AbstractSoftware testing is an essential yet time consuming and tedious task in the software development cycle despite the accessibility of most capable quality assurance teams and
tools. Test automation is widely being utilised within the software industry to provide increased testing capacity to ensure high product quality and reliability. This thesis will specifically be addressing automated testing whereby test cases are manually written and executed automated. Test automation has its benefits, drawbacks, and impacts on different stages of development. Furthermore, there is often a disconnect between non-technical and technical roles, where non-technical roles (e.g., management) predominantly strive to reduce costs and delivery time whereas technical roles are often driven by quality and completeness. Although it is widely understood that there are challenges with adopting and using automated testing, there is a lack of evidence to understand the different attitudes toward automated testing, focusing specifically on why it is not adopted. In this thesis, the author has surveyed practitioners within the software industry from different roles to determine common trends and draw conclusions. A two-stage approach is presented, comprising of a comprehensive descriptive analysis and the use of Principle Component Analysis (PCA). In total, 81 participants were provided with a series of 22 questions and their responses were compared against job role types and experience levels. In summary, 6 key findings are presented covering expertise, time, cost, tools and techniques, utilisation, organisation and capacity.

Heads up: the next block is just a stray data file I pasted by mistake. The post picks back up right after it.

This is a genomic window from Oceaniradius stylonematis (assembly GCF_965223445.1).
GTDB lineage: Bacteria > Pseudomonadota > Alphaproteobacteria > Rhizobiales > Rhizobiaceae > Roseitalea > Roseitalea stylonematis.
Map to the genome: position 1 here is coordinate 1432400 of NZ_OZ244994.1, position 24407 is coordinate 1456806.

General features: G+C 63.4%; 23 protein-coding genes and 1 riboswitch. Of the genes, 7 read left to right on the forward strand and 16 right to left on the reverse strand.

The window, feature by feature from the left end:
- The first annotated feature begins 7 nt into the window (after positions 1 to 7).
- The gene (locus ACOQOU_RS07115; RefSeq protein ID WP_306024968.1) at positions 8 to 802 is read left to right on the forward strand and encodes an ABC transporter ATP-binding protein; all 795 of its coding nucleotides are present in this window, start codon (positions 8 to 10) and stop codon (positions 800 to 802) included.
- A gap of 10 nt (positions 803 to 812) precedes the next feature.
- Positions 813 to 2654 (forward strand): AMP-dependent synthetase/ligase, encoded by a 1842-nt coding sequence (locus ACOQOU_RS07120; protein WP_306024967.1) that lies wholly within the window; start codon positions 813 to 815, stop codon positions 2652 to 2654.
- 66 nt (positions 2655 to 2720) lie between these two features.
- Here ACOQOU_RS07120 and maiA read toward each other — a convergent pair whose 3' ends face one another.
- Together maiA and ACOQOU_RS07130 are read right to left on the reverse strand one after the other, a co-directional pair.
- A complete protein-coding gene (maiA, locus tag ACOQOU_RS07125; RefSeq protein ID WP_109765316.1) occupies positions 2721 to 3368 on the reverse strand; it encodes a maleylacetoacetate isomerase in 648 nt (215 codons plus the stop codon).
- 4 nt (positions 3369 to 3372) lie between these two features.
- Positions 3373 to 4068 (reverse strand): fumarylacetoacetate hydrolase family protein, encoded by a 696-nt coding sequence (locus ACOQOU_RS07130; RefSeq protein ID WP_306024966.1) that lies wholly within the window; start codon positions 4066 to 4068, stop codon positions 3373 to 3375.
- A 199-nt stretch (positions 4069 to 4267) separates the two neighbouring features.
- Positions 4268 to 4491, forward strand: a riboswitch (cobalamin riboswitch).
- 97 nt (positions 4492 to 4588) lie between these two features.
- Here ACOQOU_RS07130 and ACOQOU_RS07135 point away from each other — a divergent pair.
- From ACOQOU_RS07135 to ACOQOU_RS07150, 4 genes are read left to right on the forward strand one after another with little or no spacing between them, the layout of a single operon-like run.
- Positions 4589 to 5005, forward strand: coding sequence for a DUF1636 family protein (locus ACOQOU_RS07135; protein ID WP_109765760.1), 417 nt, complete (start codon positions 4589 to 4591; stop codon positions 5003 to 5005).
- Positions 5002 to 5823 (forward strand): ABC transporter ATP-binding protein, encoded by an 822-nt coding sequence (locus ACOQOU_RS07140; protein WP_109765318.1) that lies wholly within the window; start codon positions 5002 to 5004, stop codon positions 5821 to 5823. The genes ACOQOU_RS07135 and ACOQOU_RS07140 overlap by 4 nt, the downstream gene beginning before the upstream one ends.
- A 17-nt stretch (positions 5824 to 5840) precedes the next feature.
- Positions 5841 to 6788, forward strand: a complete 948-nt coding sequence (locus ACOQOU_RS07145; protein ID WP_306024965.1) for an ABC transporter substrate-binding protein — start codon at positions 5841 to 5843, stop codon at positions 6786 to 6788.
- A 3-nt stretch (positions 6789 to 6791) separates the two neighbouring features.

|Date of Award||2023|
|Supervisor||Gary Allen (Co-Supervisor) & Simon Parkinson (Co-Supervisor)|